Art of War : American Veterans Show the Tattoos and Scars

American soldiers returning home from war and realize that they are behind the times. The gap between military and civilian is huge – less than one percent of Americans serve in the army, compared with 12 per cent during the Second World War. Even after years of intense fighting in Afghanistan and Iraq, most Americans do not know personally a single soldier, sailor or airman.

Any veteran will tell you that one of the most difficult test for all the service – to return to society, which generally has no idea about the war. While you are fighting, your country has lived his life, and all is not that there is no case … They just can not understand. Tattoos are common among military personnel. They are applied to the memory of the dead friends, in memory of the units, their tattoos with various slogans or prayers or cause images that reflect personal experiences and impressions. The drawings on the body can be devoted to what the owner is likely to keep quiet.

Photographer Peter Heypek visited a tattoo parlor Al Herman, located in Silver Spring, Md., and asked the veterans roll up our sleeves and shirts off to show the tattoos and scars.

(Total 13 photos)

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1. Corporal Paul Bell, the U.S. Army. “This is my version of hell. Not God punishes people, and they punish themselves by moving away from God,” says Bell, who served as an orderly in Iraq from 2007 to 2008. On hand are shown two people falling into the fire.
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2. Private First Class Zachary FLOUR, U.S. Army. The inscription on his chest: “We are born with a heart of gold. We are getting older and the heart of cool.” (Peter Hapak for TIME)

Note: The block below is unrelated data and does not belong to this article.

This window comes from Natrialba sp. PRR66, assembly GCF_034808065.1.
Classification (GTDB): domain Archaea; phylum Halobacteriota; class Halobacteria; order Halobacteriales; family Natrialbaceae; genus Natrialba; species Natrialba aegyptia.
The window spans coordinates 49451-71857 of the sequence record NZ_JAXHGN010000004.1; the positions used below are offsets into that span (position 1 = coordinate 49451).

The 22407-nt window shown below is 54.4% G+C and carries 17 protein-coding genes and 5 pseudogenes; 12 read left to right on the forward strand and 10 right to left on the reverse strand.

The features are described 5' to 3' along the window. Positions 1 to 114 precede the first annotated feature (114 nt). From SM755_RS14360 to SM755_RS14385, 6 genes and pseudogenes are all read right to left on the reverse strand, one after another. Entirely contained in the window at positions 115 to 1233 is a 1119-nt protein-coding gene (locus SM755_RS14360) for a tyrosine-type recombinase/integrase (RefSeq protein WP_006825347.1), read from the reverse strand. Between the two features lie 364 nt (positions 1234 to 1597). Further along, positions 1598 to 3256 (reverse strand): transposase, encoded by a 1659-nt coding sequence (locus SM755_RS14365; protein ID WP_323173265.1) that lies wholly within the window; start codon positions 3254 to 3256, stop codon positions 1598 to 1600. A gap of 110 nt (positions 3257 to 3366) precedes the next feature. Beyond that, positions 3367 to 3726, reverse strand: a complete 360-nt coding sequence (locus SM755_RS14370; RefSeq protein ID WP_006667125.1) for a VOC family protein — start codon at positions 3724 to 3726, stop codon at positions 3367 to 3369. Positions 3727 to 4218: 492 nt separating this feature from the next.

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3. Junior Sergeant Devon Pitz, U.S. Army. “This is a tattoo in honor of the service in the landing,” says Pitz, who served in the 101st Airborne Division. Tattoo crosses the scar from the fragments. (Peter Hapak for TIME)
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4. Junior Sergeant Edward Klevin, U.S. Army. “I never tell people where they stand and what to do,” he said about this photo, author Peter Heypek, “Klevin just got up as if to tell his story, showing the body.”(Peter Hapak for TIME)
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5. “This guy was with me when I was wounded,” said Cpl Ben McCrosky, Marine, who served in Afghanistan and lost a leg April 1, 2010. When a soldier dies, his weapon, helmet, boots and also take away, only to say the traditional prayer. (Peter Hapak for TIME)
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6. “This is a knight with a sword,” says Marine Joey Ferguson, who was in Iraq and Afghanistan and lost his right leg. “We have with it is something in common.” (Peter Hapak for TIME)
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7. “It’s in honor of the divisions,” says Staff Sergeant U.S. Army Fasnaht Brad, who served in Iraq and Afghanistan. Tattoo with a skull in a helmet is made in honor of service in the 44th Engineering Battalion. (Peter Hapak for TIME)
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8. Junior Sergeant Thomas Beaver shows the left shoulder with the tattoo, which has the names of his two brothers who also serve. Tattoos are popular with the names. “It’s in honor of them. It is an expression of respect. They are not with us, so we have a history of them on their bodies.” (Peter Hapak for TIME)
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9. In Junior Sergeant Anthony Morales lot of tattoos in memory of the service. (Peter Hapak for TIME)
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10. On the shoulder of junior sergeant Thomas Beaver unfinished tattoo – on the flag for short inscription “Operation Enduring Freedom” in honor of his service in Afghanistan. (Peter Hapak for TIME)
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11. “It got a lot of shoulder pieces,” says Sergeant Devon Pitz, who served in Afghanistan in 2009 and 2010. At present the name of a tattoo of his father. (Peter Hapak for TIME)
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12. “I lost my right leg above the knee because of the unopened parachute when he served in the 82nd Airborne,” said Maj. John Craig, a soldier in Iraq in 2003 and 2004. On his left leg tattoo in honor of the visit to the exponential march team “Sammmerella Guardsmen.” (Peter Hapak for TIME)
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13. Sergeant Rudy McGee, shoulders and back are covered with scars from debris after his visit to Afghanistan in 2009, decided to put on your body an excerpt from “Hebrews” of the New Testament.This passage, which, in his opinion, describes the enemy, with whom he had fought in Afghanistan.(Peter Hapak for TIME)